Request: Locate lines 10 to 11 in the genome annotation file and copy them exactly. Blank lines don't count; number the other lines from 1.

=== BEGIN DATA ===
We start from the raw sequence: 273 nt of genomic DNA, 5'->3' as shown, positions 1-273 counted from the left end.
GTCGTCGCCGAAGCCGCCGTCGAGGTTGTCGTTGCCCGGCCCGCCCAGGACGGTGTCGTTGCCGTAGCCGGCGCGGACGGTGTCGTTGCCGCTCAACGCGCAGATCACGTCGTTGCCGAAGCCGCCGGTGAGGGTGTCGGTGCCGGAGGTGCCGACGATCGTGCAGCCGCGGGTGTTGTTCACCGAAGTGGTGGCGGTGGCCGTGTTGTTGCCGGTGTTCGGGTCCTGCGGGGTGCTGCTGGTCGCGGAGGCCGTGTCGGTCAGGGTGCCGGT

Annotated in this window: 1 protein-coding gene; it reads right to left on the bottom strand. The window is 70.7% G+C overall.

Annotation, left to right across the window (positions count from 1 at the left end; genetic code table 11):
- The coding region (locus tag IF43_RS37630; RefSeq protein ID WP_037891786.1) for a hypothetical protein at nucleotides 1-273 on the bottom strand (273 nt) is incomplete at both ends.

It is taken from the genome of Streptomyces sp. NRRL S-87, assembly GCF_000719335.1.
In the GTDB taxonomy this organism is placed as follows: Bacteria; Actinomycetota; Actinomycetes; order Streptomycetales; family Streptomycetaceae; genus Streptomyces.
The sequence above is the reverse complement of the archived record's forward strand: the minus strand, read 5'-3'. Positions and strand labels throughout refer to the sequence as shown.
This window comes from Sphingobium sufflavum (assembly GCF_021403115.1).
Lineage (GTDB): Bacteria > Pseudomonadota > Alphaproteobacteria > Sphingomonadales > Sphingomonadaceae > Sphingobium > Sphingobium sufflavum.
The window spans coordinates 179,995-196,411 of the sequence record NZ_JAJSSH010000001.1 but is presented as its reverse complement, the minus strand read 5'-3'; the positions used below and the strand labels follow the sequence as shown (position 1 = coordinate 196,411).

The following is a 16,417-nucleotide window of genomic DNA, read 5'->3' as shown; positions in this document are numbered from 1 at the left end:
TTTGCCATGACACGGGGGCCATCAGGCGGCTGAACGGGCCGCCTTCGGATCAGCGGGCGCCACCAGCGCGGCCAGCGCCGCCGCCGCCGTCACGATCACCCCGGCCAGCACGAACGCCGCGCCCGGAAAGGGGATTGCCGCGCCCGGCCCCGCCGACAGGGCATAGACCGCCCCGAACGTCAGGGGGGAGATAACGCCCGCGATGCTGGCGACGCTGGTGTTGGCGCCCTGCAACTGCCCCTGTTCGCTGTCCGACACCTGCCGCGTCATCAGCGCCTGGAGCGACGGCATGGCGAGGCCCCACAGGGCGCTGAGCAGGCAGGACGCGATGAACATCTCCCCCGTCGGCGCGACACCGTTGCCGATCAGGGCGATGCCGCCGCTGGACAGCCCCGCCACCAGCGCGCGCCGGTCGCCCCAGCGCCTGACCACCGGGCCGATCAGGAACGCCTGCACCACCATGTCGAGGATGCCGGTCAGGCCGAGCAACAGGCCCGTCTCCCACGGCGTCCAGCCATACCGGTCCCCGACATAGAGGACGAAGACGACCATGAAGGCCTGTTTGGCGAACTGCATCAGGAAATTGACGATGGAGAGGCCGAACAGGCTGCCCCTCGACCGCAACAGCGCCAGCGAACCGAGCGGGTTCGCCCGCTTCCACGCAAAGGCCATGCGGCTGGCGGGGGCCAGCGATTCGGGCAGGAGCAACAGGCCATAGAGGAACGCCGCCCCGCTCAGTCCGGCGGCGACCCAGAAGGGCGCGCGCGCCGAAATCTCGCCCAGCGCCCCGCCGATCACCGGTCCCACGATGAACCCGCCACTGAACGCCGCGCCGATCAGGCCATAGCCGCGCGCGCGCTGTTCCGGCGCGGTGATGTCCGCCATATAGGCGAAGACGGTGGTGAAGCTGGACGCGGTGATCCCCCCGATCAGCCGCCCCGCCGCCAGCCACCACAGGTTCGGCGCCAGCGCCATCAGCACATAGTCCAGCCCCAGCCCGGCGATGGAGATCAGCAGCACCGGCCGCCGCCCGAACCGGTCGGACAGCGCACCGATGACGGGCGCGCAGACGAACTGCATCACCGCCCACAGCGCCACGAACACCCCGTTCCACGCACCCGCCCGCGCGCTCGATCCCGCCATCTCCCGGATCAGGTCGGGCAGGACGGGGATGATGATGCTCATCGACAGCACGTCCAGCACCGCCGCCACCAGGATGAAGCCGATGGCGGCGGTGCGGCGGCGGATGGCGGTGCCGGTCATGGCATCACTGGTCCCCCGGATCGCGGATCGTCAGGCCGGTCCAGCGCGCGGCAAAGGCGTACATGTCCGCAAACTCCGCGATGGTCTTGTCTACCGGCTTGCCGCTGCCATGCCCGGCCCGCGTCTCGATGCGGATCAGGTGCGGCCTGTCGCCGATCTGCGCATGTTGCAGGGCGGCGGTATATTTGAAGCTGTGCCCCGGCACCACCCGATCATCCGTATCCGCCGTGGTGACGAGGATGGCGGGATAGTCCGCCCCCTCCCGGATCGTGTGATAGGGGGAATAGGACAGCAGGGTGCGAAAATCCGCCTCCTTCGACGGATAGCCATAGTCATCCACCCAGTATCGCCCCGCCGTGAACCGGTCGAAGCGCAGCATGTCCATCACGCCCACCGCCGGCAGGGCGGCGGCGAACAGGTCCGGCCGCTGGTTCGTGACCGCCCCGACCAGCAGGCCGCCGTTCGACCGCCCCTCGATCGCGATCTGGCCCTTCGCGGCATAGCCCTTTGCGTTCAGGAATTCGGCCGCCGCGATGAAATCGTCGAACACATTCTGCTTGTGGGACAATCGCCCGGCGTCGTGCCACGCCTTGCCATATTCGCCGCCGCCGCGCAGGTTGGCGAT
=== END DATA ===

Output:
Lineage (GTDB): Bacteria > Pseudomonadota > Alphaproteobacteria > Sphingomonadales > Sphingomonadaceae > Sphingobium > Sphingobium sufflavum.
The window spans coordinates 179,995-196,411 of the sequence record NZ_JAJSSH010000001.1 but is presented as its reverse complement, the minus strand read 5'-3'; the positions used below and the strand labels follow the sequence as shown (position 1 = coordinate 196,411).